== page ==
It is 21 years ago today that Millicent Fenwick passed away and 10 years since Millicent Fenwick: Her Way was first published. I cannot believe either milestone. The other thing that always surprises me is that despite the passing of time, Fenwick still makes headlines every election season, at least in New Jersey. We’ll see if the same holds true this year with the gubernatorial race and Frank Lautenberg’s open Senate seat. Ironically, it was Lautenberg’s death this past June that once again revived Millicent Fenwick in print as it was Fenwick that Lautenberg defeated to win his first Senate campaign 31 years ago. Today we remember the feisty pipe-smoking grandmother and can only imagine what she would do if she was in Congress today.
Not only is today the 50th anniversary of the March on Washington, but it is also my son’s first birthday. I’m not sure how many expectant mother’s are focused on what day their baby is born, but I was. I was due on August 25th and from the onset was hoping my little one would arrive on August 28th. The little fellow cooperated (and he has been cooperating ever since, except at bed time). I went into labor in the wee hours of August 28th and he arrived late that afternoon. Not only was my little one born on the historic anniversary of Martin Luther King, Jr. delivering his “I Have a Dream” speech, but I avoided having to share my baby’s birthday with the anniversary of Hurricane Katrina which was the next day, August 29th.
That said, our day will be spent watching live coverage of the commemoration of the March on Washington and smashing cake.
For those interested in reading more about the Martin Luther King, Jr. Memorial and dedication, see the posts from August 2011 (August 28 and August 31) and October 2011.
I woke up this morning and eagerly flipped through the pages of The Washington Post (yes, the hard copy). I was looking for something commemorating this day, June 11, in history. I didn’t find what I was looking for in the print version so I went to The Washington Post online and found an interesting AP story about Peggy Wallace Kennedy who has spent her life living in the shadows of her father, segregationist Alabama Governor George Wallace.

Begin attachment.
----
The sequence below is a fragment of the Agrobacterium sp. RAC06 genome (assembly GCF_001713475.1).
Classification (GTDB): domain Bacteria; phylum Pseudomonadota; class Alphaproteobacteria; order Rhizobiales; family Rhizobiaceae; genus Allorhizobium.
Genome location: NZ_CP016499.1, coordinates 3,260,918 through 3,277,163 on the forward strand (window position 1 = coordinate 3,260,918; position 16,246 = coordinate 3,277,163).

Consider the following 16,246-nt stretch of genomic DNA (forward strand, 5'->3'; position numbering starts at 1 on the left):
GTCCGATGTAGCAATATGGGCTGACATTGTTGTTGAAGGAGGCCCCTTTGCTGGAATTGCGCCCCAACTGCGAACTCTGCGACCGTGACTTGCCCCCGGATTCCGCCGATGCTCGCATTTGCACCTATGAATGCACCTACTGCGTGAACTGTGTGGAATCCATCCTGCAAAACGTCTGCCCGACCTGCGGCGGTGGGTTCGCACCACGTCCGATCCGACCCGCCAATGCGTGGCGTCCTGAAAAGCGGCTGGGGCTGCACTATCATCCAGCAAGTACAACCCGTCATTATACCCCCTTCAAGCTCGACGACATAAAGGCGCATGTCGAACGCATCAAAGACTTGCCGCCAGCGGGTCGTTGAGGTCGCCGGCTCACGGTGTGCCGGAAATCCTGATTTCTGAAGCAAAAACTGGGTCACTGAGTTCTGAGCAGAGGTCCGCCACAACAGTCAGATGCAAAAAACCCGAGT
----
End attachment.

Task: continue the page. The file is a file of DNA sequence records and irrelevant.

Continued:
It was fifty years ago today that Wallace came face to face with Deputy Attorney General Nicholas Katzenbach over the integration of the University of Alabama. The photograph capturing the stand in the school house door is one of the most iconic images of the civil rights movement (see my post from June 11, 2011) http://sixdegreesofmillicent.wordpress.com/2011/06/11/the-stand-in-the-schoolhouse-door/.
Tuesday, June 11, 1963 started off tense in Alabama. Later that day President Kennedy was forced to mobilize the National Guard to insure that two African-American students, Vivian Malone and James Hood, were able to register peacefully at the University of Alabama. But as that day turned to night violence erupted shortly after midnight. Civil rights activist Medgar Evers was shot and killed in his own driveway in Jackson, Mississippi as his wife and children looked on in horror.
Their nightmare was just beginning shortly after President John F. Kennedy gave a watershed speech on civil rights in which he equated civil rights as a moral issue for the first time. “We are confronted primarily with a moral issue. It is as old as the scriptures and is as clear as the American Constitution,” said President Kennedy, “The heart of the question is whether all Americans are to be afforded equal rights and equal opportunities, whether we are going to treat our fellow Americans as we want to be treated.” A year later the Civil Rights Act was passed to do just that, but President Kennedy never lived to see that day nor did Medgar Evers or many other foot soldiers in the civil rights movement. My fear this morning was that history was being forgotten. But by the end of the day I learned otherwise. To mark the 50th anniversary of President Kennedy’s civil rights speech the John F. Kennedy Presidential Library announced the launching of a new website that documents “the 1963 civil rights narrative … drawn principally from the Kennedy Library archives.” Thus history lives on.